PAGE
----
Crane Sound Recordings Vancouver WA

Local resource for crane sound recordings in Vancouver, WA. Includes detailed information on local businesses that provide access to crane sound recordings, crane song recordings, and crane bird houses, as well as advice and content on attracting cranes, crane feeders, crane types, and crane descriptions.

TOP OF THE FOOD CHAIN COLLARS
(503) 805-4017
1430 NE Mason St. Unit #1
Portland, OR

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Urban Leash & Treat
(888) 858-6396
Online Only
Portland, OR

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PetGiftsToHelp
(503) 442-3989
6720 SE Overland
Milwaukie, OR

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PETCO
(360) 253-5540
11505 NE Fourth Plain Road
Vancouver, WA
Hours
Monday: 9:00am-9:00pm
Tuesday: 9:00am-9:00pm
Wednesday: 9:00am-9:00pm
Thursday: 9:00am-9:00pm
Friday: 9:00am-9:00pm
Saturday: 9:00am-9:00pm
Sunday: 10:00am-8:00pm

PetSmart
(360) 574-3182
316 NE 78th Street
Vancouver, WA
Hours
Monday - Friday: 9:00-9:00
Sunday: 10:00-6:00

STAM grain-free dog treats
(503) 258-1208
PO Box 16565
Portland, OR

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FlintRiverSupport.com
(866) 377-3663
PO Box 40765
Portland, OR

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Dog-Food-Zone
(503) 244-5941
P.O. Box 231152
Tigard, OR

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PetSmart
(360) 256-7082
7603 NE Vancouver Plaza Dr
Vancouver, WA
Hours
Monday - Friday: 9:00-9:00
Sunday: 10:00-6:00

PETCO
(360) 574-8884
8820 NE 5th Avenue
Vancouver, WA
Hours
Monday: 9:00am-9:00pm
Tuesday: 9:00am-9:00pm
Wednesday: 9:00am-9:00pm
Thursday: 9:00am-9:00pm
Friday: 9:00am-9:00pm
Saturday: 9:00am-9:00pm
Sunday: 10:00am-7:00pm

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Whooping Crane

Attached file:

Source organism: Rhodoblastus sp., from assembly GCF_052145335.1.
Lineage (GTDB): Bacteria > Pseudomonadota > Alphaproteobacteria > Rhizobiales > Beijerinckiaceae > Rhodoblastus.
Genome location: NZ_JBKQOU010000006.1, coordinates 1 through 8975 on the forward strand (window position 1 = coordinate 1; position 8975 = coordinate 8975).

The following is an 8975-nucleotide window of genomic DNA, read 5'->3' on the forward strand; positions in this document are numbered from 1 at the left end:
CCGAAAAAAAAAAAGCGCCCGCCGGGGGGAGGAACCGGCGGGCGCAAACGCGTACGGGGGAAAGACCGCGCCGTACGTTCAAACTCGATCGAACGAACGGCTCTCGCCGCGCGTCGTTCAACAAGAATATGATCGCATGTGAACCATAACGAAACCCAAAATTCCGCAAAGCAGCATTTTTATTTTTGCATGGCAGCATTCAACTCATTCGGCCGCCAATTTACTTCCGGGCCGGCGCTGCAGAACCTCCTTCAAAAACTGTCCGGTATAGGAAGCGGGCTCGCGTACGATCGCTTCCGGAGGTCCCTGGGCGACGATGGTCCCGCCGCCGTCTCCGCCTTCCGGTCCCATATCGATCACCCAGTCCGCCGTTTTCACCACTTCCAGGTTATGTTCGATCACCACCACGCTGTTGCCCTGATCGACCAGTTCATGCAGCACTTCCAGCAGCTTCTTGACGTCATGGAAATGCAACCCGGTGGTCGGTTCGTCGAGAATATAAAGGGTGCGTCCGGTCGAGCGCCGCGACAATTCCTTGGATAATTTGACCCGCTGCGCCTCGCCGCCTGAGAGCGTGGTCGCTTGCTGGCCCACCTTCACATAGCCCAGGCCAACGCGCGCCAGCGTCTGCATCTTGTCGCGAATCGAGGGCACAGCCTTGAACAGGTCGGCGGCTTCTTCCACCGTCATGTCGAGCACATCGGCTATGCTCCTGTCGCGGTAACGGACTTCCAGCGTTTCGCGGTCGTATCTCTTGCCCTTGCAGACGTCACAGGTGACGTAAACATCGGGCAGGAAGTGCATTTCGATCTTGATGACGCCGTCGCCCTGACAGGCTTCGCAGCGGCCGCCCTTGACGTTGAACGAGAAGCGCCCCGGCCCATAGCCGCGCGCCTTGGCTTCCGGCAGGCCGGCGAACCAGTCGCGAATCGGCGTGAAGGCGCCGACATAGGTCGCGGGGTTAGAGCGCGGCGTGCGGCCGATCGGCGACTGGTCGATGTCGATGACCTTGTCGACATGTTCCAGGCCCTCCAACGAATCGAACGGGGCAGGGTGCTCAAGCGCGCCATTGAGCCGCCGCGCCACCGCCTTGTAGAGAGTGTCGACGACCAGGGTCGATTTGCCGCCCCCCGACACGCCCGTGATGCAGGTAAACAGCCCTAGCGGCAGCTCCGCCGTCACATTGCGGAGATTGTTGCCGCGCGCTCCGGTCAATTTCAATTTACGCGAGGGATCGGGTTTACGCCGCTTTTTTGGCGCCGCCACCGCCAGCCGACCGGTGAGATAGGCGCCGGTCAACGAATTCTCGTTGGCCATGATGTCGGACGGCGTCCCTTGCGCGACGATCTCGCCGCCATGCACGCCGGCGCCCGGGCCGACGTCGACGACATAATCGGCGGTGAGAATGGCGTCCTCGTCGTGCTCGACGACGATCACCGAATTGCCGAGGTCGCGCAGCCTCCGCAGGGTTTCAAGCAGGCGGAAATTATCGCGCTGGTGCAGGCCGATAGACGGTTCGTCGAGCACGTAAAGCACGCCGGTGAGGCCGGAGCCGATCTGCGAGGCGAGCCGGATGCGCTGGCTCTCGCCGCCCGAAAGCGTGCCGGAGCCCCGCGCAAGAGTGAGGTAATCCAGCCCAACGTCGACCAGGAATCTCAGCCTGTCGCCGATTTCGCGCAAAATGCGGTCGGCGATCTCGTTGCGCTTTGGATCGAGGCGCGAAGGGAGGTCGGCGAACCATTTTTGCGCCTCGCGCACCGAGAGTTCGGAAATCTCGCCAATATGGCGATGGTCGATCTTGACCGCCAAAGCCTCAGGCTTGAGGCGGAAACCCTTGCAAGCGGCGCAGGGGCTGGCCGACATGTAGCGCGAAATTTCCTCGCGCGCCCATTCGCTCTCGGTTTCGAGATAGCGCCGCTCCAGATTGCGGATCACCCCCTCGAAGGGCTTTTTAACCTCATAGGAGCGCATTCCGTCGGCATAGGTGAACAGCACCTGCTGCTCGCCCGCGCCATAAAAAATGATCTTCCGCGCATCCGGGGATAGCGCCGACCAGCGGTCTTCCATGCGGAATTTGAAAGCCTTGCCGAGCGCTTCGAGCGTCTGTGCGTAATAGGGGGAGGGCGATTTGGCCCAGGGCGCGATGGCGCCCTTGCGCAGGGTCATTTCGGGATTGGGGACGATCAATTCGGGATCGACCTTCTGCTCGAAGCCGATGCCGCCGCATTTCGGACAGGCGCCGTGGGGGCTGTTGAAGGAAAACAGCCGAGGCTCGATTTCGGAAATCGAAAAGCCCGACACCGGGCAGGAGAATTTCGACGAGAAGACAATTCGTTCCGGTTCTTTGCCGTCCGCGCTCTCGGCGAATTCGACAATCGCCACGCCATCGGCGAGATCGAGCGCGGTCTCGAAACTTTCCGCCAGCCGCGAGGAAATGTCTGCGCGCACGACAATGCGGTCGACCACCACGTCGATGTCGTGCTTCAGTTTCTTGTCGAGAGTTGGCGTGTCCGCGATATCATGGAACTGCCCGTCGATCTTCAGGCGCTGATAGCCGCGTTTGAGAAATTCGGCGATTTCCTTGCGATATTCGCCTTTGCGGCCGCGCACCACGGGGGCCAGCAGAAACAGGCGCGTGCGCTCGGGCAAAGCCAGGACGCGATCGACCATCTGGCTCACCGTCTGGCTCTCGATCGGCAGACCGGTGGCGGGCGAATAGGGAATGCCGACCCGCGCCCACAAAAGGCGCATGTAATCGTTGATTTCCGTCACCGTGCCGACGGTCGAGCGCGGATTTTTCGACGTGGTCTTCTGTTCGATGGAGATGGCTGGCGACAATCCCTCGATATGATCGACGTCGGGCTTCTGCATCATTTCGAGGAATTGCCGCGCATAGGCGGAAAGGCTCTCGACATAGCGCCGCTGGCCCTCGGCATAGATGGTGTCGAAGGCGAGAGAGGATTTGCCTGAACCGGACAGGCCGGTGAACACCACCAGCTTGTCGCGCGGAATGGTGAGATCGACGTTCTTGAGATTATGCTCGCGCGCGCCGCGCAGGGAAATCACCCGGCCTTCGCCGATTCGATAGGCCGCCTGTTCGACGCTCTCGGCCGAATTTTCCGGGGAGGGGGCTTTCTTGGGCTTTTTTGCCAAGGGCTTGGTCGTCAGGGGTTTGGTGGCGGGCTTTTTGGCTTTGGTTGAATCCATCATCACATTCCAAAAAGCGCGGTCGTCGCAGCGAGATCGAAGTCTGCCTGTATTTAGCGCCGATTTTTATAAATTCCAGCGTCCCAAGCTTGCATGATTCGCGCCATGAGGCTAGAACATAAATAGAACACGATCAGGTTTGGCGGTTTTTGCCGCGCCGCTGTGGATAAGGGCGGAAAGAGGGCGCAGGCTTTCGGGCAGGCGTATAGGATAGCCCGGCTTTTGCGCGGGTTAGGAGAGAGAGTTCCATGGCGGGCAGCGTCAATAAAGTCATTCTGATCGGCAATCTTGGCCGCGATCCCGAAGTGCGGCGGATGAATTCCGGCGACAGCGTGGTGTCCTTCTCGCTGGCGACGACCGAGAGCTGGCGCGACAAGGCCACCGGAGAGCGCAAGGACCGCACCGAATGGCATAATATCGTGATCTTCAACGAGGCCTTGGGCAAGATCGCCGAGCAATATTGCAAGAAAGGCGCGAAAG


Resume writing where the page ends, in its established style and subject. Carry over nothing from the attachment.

Whooping Crane

Grus americana L 52" (132cm)

Photo by Maslowski Wildlife Productions.

Listen to a whooping crane.

The whooping crane is one of our most familiar birds because it has become the symbol of our efforts to save endangered species. Even observers who have never seen one are familiar with the field marks: They are striking, large, white birds with black wing tips. The bulk of the population breeds at Wood Buffalo National Park in Canada and winters at Aransas National Wildlife Refuge in coastal Texas. In recent years there has been a program to create a non-migratory flock in Florida, and efforts are underway to establish a breeding population in the western Great Lakes Region. The call, a deep, trumpet-like ker-loo , can be heard for more than a mile. They breed on prairies with ponds and wetlands and winter in coastal marshes. Throughout the year they feed on small animals and plant seeds. The greatest threat at the moment seems to be collisions with power lines during migration.

This sound file requires RealPlayer . Bird song courtesy of Lang Elliott, NatureSound Studio . ...

Author: Bird Watcher's Digest

Copyright2010 Bird Watcher's Digest

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